HMRC guidance states that employment businesses that supply construction workers are not likely to be supplying construction services for the purpose of VAT.
What are the implications for asset-based lenders?
Asset-based lenders who provide funding to businesses in the construction industry will need to consider the implications of the reverse charge on their funding arrangements. In particular:
- Suppliers, such as building sub-contractors, who currently raise capital to finance projects through debt, may be affected by this Order as VAT will no longer be included in their debt figures. Discounters should only approve the net debt (exclusive of VAT) for funding because the VAT will no longer be payable to the sub-contractor. This may result in cash flow issues for such sub-contractors due to the dilution in the gross value of the recoverable debt and the consequent reduction in the value of debts approvable for funding.
- Discounters will need to identify:
(a) clients who are suppliers of construction services and are subject to the reverse charge mechanism; and
(b) customers of clients who are outside the scope of the reverse charge because they are receiving excluded services or excepted supplies.
- Discounters will need to ensure that their clients who are subject to the reverse charge alter their invoices so that they show all the information normally required to be shown on a VAT invoice, including the amount of VAT due, and annotate the invoice to make it clear that the reverse charge applies and the customer is required to account for the VAT to HMRC. Such clients will need to update their accounting systems before October to ensure that they are ready to process the new format of invoices.
- There is a risk that a supplier incorrectly charges VAT when the reverse charge applies. This could result in overfunding if the customer refuses to pay the VAT (though the discounter would have recourse against the supplier for the relevant amount) and the supplier will be under an obligation to repay any VAT collected from the customer. If the customer pays the VAT to the discounter, the discounter could potentially be liable to refund the VAT to the customer.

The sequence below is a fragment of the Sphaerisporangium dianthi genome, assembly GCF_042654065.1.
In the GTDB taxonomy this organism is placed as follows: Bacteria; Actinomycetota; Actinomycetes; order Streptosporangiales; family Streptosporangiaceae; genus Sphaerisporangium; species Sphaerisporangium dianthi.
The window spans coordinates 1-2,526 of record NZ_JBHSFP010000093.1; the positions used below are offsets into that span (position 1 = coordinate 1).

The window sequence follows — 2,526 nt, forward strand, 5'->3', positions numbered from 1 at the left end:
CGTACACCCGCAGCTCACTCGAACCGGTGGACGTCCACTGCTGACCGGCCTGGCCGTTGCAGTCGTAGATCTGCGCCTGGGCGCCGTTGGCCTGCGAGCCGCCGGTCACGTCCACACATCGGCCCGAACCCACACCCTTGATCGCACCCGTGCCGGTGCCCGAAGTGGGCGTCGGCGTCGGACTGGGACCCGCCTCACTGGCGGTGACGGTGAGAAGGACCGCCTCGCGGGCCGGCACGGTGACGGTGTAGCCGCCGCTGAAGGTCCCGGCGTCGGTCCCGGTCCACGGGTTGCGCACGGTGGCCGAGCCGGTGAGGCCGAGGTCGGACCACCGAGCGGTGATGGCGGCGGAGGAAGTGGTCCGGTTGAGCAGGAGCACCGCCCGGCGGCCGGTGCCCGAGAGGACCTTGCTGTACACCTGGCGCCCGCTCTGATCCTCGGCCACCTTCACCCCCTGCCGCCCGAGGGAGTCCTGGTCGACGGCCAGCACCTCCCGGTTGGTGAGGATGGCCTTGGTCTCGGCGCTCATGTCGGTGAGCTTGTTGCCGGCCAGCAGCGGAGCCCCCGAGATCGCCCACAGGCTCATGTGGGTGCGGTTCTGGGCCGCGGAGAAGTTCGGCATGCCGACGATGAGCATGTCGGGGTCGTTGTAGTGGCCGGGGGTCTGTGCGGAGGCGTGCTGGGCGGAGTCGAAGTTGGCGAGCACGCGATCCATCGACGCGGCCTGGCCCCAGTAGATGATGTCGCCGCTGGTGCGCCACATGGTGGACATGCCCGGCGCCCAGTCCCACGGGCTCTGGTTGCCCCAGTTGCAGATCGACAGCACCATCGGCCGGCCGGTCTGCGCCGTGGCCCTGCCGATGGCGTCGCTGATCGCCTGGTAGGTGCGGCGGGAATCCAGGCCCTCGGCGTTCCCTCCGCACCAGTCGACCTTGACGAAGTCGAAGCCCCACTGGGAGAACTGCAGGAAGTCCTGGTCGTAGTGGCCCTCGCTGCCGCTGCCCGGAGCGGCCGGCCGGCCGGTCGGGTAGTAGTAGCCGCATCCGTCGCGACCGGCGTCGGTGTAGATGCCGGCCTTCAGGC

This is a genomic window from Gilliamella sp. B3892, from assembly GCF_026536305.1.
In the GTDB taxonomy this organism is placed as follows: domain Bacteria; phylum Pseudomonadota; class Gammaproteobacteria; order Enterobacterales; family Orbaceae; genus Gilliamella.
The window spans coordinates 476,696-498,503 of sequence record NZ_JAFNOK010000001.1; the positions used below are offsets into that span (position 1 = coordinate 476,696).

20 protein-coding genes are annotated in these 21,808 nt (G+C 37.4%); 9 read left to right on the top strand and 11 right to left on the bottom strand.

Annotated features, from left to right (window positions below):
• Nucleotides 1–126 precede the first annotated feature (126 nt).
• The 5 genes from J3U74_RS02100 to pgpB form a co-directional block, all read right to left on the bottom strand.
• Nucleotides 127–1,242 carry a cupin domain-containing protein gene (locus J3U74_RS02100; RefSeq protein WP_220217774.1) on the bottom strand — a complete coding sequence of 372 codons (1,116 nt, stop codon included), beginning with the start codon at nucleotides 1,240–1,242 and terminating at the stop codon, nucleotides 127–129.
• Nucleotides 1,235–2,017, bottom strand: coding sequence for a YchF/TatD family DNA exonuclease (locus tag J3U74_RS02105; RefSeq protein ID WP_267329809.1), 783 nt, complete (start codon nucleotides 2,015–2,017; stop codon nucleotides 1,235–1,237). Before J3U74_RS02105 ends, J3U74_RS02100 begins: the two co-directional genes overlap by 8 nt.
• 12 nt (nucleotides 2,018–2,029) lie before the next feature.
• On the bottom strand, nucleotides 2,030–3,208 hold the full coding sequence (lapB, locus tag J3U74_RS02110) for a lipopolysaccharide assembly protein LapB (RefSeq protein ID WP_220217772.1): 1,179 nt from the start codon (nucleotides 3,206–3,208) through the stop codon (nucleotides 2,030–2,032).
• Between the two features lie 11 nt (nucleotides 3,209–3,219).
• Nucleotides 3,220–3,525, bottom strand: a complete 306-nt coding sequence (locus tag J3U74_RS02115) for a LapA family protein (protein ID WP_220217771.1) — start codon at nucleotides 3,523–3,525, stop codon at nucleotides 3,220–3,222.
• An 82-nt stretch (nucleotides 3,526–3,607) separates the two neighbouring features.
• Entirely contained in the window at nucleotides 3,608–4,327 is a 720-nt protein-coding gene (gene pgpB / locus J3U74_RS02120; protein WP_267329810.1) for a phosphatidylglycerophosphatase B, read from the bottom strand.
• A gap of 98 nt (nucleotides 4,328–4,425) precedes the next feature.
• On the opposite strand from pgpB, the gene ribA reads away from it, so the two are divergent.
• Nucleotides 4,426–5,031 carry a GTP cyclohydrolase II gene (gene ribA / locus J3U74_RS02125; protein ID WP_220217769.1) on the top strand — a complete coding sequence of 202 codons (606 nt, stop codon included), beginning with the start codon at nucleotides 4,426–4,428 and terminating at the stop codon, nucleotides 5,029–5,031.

When does the charge take effect?
The Order will be effective as of 1 October 2019. The new rules will apply to discounting facilities entered into prior to this date as there are no transitional provisions.
On 6 September 2019 HMRC announced that it would be postponing the implementation of the reverse VAT charge for a year until 1 October 2020, to help businesses, “and give them more time to prepare.” It also noted that this would “also avoid the changes coinciding with Brexit.”
In the intervening year HMRC “will work closely with the sector to raise awareness and provide additional guidance and support to make sure all businesses will be ready for the implementation date.”
HMRC also noted that it recognises that some businesses which have already changed their invoices to comply with the reverse charge may not be able to easily amend them again and that it will “take into account the fact that the implementation date has changed” if genuine errors do occur.
Businesses caught by the reverse VAT charge have welcomed HMRC’s postponement as this will give them an opportunity to prepare effectively.
For further information about how you can prepare for the domestic reverse charge, contact partner Chris Willison or your usual adviser at Francis Wilks & Jones.
The contents of this note are not intended to serve as legal advice and should not be considered as a substitute for taking legal advice.